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  • Cooper's actual fantasy football value may not change that much, but his move to Dallas hurts Derek Carr, as well as on-the-rise Cowboys receivers Cole Beasley and Michael Gallup.
By Michael Beller
October 22, 2018

The NFL’s uncharacteristically busy trade market saw another deal on Monday, with the Raiders sending Amari Cooper to the Cowboys for a first-round pick.

The appeal of this trade from Oakland’s side is easy to see. It recoups full value for a first-round selection that made plenty of sense at the time, but simply hasn’t panned out the way anyone expected it would have over the last three-and-a-half seasons. It’s a little harder to understand the Cowboys’ motivation to make this deal, or at least why they would pay so steep a price. Yes, they’re desperate for a receiver, but they’re already 1.5 games behind Washington (with a head-to-head loss) in the NFC East, and they’re now on the hook for the nearly $14 million owed to Cooper next season. That’s an awfully expensive bet to make on Cooper finally realizing his first-round potential.

Cooper-to-the-Cowboys sends significant fantasy reverberations across two offenses. Let’s take a look at all the players affected by the trade.

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Cooper: Cooper is the player on the move, but his fantasy value may change the least of all affected players. He leaves behind a slow-paced, low-value offense for another slow-paced, low-volume offense, both of which are helmed by quarterbacks who aren’t likely to put up numbers rivaling Patrick Mahomes or Drew Brees anytime soon. He does have less competition for targets in Dallas than he did in Oakland; there isn’t anyone on Dallas’s roster resembling Jordy Nelson or Jalen Richard. He will, however, team up with a high-volume running back in Ezekiel Elliott, so all that may come out in the wash. There’s some hope that a change of scenery will serve him well, but there’s little reason to change your rest-of-season expectations for him. Cooper was a WR3 before the deal, and he remains one now that he’s in Dallas. He also gets an extra bye, which arrives this week.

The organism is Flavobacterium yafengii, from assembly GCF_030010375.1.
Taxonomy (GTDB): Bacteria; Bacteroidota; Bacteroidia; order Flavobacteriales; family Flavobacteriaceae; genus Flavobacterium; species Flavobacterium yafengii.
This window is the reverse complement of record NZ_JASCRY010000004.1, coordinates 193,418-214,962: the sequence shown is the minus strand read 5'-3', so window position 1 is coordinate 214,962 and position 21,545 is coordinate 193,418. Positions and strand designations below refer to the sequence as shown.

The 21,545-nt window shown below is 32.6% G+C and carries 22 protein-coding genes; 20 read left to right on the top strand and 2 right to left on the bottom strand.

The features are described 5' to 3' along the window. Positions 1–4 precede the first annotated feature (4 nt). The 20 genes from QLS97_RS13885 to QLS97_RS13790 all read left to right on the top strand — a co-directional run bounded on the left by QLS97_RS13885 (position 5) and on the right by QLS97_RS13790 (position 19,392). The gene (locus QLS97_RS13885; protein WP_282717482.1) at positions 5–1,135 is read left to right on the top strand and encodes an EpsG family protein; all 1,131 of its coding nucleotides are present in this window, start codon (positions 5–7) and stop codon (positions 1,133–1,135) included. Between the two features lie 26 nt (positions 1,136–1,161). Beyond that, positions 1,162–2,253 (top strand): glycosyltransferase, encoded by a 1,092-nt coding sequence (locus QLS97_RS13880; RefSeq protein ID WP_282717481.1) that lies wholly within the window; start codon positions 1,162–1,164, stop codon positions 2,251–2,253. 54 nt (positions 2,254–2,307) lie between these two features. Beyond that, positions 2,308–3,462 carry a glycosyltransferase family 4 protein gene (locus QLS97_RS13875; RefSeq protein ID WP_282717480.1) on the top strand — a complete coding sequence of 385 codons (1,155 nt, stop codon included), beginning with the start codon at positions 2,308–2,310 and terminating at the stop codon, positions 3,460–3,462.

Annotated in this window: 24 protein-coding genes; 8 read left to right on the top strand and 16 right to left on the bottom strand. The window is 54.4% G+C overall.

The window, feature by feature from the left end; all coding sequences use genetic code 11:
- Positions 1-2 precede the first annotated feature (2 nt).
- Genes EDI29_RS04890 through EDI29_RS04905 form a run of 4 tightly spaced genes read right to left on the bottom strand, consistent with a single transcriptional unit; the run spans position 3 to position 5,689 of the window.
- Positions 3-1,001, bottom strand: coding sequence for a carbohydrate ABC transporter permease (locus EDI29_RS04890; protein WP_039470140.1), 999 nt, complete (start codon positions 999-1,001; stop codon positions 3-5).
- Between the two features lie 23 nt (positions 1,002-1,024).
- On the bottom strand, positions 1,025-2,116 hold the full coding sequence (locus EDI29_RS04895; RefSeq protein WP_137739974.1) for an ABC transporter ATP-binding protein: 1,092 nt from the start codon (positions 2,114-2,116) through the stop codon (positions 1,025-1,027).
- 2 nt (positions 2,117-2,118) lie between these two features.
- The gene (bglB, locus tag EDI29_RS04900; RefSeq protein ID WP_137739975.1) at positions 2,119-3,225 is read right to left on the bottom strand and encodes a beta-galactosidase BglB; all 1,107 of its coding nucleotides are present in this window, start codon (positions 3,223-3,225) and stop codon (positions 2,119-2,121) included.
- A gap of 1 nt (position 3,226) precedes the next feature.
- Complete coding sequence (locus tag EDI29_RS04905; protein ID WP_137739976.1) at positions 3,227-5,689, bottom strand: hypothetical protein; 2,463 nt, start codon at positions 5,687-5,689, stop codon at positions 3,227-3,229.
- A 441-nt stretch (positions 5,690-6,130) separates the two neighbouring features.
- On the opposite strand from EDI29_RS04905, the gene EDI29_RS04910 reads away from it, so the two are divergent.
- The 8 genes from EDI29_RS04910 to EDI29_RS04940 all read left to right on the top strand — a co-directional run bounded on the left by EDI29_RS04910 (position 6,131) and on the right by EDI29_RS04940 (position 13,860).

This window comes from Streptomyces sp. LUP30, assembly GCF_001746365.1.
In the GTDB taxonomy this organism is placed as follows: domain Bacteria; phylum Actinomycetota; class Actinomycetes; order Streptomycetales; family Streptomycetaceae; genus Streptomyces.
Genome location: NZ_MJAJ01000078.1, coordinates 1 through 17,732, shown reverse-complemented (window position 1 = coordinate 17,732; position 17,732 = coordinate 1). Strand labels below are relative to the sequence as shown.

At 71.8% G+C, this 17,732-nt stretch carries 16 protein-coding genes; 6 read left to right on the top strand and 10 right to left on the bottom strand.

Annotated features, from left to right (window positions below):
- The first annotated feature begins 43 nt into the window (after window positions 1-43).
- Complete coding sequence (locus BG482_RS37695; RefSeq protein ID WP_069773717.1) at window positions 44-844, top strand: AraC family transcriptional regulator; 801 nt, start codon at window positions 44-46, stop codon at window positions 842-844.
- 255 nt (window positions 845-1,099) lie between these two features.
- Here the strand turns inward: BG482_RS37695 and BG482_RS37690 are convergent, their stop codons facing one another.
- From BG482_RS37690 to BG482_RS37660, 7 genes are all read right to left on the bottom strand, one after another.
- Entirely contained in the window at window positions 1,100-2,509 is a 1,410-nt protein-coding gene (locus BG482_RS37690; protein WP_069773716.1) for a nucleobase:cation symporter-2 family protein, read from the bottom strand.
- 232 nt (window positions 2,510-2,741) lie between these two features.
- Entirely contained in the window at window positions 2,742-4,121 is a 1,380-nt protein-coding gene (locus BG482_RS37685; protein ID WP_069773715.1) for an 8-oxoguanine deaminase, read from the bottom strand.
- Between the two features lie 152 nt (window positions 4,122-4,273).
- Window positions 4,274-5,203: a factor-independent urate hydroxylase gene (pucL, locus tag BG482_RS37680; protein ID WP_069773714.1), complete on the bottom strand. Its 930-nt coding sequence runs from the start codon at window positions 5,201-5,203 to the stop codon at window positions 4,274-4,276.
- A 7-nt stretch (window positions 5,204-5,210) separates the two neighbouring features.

Derek Carr: This is nothing but bad news for Carr. Cooper wasn’t exactly setting the league ablaze—he had 22 catches for 280 yards and one touchdown before the trade—but at least he was a threat defenses had to account for and a weapon for the quarterback. Now that he’s in Dallas, the top receivers on Oakland’s roster are Jordy Nelson, Martavis Bryant and Seth Roberts. Nelson will likely be among the team’s top three in targets at the end of the season. With so few threats on the outside, what little fantasy value Carr had is all but gone. He may have some value as a streamer in traditional leagues, and he’s a QB3 in superflex and two-quarterback formats.

Jordy Nelson: Nelson is one of the obvious winners as a result of this trade. With Cooper gone, he’s now the No. 1 receiver in Oakland. Nelson has done well to find the end zone three times this season, but his lack of volume was starting to become a concern. He had just 31 targets through six games, receiving fewer than five looks in four of those contests. With Cooper in Dallas, Nelson can likely expect somewhere between six and eight targets per game the rest of the way. The Oakland offense may keep many of those from being high-value targets, but volume is no longer an issue. It wouldn’t be a shock if he outperformed Cooper the rest of the season.